Monday, 24 August 2020

Flash Gordon and the Bat Sandwich

 Who could have guessed that the greatest enemy of cinema would be;



1 BAT SANDWICH 


In an attempt to lure people back iin, local cinemas have been putting on old favourites at rescued prices. I went to see Flash Gordon, and then bought the first volume of the collected newspaper strips by Alex Raymond.

I enjoyed every minute of the film, the insane pace is accurate to comic, as is a whole lot of everything else; Hawkmen diving, cities riding on ray-beams, baroque rocketships.

In the comic, the whole start with Mongo somehow threatening earth, Flash and Dale in a plane which crashes right next to Zarkovs lab, who then forces them into his counter-attack rocket with a gun for.. reasons? Then a crash-landing on Mongo, all takes place over one page. 

(Flash was a famous *Polo Player* in the original...)

Princess Aura is the best character in the film just as she is in the comic. 

There are loads of mildly-honky effects in the film but no bad shots, lots of very broad performances but no actual bad performances. Maybe the guy playing flash maybe, but he plays a good-natured monodirectional athletic lunkhead pretty well.



The designs in the film, especially the costume designs for Mings Court, are fucking insanely good,  decadence, lushness and questionable transformed Orientalism (the exotic Other!) seen through a lens probably slathered with whatever they used to use in softcore porn shoots.


Not really a surprise that this film did poorly in the U.S. as it’s an extremely, relentlessly, unamerican film in its aesthetic.

In the comic collection the art is lovely, the invention wonderful and the development of Raymonds comic-booking skills charming but even for someone who likes all of that the story is brutally, even oppressively, repetitive.

Flash has gladiatorial duels, fights strange animals, escapes from castles, sneaks into castles, someone has abducted Dale, someone has abducted Flash, friends must battle, enemies learn a new respect for each other, Ming sends out his feudal-tech fleet of ships, a new biome is discovered ruled by a new people with origins in a questionable early 20th century ethnic stereotype.....

Just keep reloading that page basically.




WTF IS MONGO


Presumably this has been explained at some point in the long-running comics, or some fan has build a web.. nope I looked it up and apparently it’s just a planet, which I find quite dull, so will be ignoring that I think.

There seem to be a whole lot of moons and planet-fragments bounding and rolling around each other in some kind of aetheric atmosphere. Is it all happening within the envelope of some attenuated gas giant? Or in some solar bubble, maybe a fractured dyson sphere binding the energies of a dying star?
That would probably make more sense for me, it explains the feudal toybox technology in a way familiar to anyone into D&D. A dying red sun at the centre of a fractured sphere the size of a solar system, with wounds and rents the size of worlds, red light leaking out as if from a hooded lantern.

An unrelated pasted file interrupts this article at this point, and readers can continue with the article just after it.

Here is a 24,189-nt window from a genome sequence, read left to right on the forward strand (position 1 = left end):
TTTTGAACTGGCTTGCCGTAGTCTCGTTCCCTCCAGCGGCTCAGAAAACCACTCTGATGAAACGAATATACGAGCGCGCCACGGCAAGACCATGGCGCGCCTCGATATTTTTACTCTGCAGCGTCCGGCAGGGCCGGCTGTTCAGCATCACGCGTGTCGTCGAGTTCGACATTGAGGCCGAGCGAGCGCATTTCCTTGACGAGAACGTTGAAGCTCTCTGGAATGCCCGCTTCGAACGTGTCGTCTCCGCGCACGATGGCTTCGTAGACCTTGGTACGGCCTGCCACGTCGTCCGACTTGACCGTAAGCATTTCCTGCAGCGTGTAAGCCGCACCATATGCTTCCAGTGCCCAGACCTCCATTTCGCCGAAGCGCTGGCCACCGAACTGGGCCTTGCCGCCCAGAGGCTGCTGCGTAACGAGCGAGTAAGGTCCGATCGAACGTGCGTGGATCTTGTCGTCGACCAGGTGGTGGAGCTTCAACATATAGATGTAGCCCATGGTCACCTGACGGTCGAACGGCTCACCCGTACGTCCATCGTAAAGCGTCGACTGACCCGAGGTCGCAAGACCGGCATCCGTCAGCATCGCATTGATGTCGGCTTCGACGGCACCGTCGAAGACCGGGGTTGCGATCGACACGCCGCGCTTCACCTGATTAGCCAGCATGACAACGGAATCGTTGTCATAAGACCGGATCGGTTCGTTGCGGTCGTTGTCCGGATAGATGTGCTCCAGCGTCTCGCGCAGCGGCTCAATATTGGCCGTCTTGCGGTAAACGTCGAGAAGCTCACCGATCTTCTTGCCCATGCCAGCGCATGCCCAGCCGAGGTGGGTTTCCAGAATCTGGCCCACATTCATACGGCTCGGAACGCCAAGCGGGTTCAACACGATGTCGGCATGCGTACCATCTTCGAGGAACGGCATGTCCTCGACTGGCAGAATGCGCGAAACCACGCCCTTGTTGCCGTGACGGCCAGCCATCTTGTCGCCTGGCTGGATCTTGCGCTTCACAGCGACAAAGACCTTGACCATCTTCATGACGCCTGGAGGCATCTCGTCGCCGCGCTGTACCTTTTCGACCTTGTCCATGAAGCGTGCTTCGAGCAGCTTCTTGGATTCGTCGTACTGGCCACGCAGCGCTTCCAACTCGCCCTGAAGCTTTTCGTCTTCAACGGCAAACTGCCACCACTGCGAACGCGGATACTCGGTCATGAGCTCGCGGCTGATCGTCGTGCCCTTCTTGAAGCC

But still holding enough energy that within its both liveable but also fucking HUGE; why it can reasonably call itself the ruler of the Galaxy.

Also explains where all the post-singularity tech and different quasi-human subspecies came from. Remnants of the fall. Also explains Mings super-intelligence.












THE FEUDAL FUTURE FAMILY TREE


Flash Gordon also feels like a kind of missing link between the 19th Century Theatre-inspired Walter-Scott Expanded Universe and the post-60's pseudo-feudal Deep Future paracosms.

My timeline would be something like this;

17th to 19th Centuries

Printing and mass literacy begin to create the market and mind-state.

Sir Walter Scott (and others) "pulls a Shakespeare" and jams together historical sources and popular storytelling in a manner exciting to the Audience but also informing and reinforcing their cultural identity.

At the same time the orientalist craze ebbs and flows as the industrialising western empires come into deeper contact with a wide variety of non-Western polities.

Many are, or were, richer than the West. The Other who has more money than you is a *decadent empire*. If they have less money than you they are either *savages*, or possibly *noble savages*, indicating that *you* might be the Decadent Empire. (Tacitus there writing a proto TNG episode).
All of this combines with the "hey we discovered ANOTHER strange island" culture, which dates back to the Tempest and Moores Utopia. Utopia being a combination of proto speculative fiction and the recently discovered island culture being a real-life "what if" story.

So the Wests/Anglospheres imaginative landscape of *The Other* is made up of these fancy decadent eastern potentates and mysterious islands with monocultures.

19th Century

That sets the scene for Walter Scott and the Victorian popular novel.

That feeds into Victorian theatre, music hall etc.

Cinema eats the theatre.

1930s

Here comes Alex Raymond with a world based on theatre costumes, circus wear, multicoloured fireworks, rockets, rays, sword fights from theatre and cinema, endless castle escapes and infiltrations from gothic novels and Walter Scott, an evil version of the Chinese Emperor being vaguely but generally ethnically evil, decadence and wealth from a blizzard or orientalist fantasies, single-biome 'worlds' or stage sets like islands in the sea, "primitive" tribes and peoples with Witch-Queens like something from 1000 colonial fantasies and dream versions of real encounters, and, less interesting to Raymond, but more to us, a Feudal social structure combined with super sci-fi Future tech.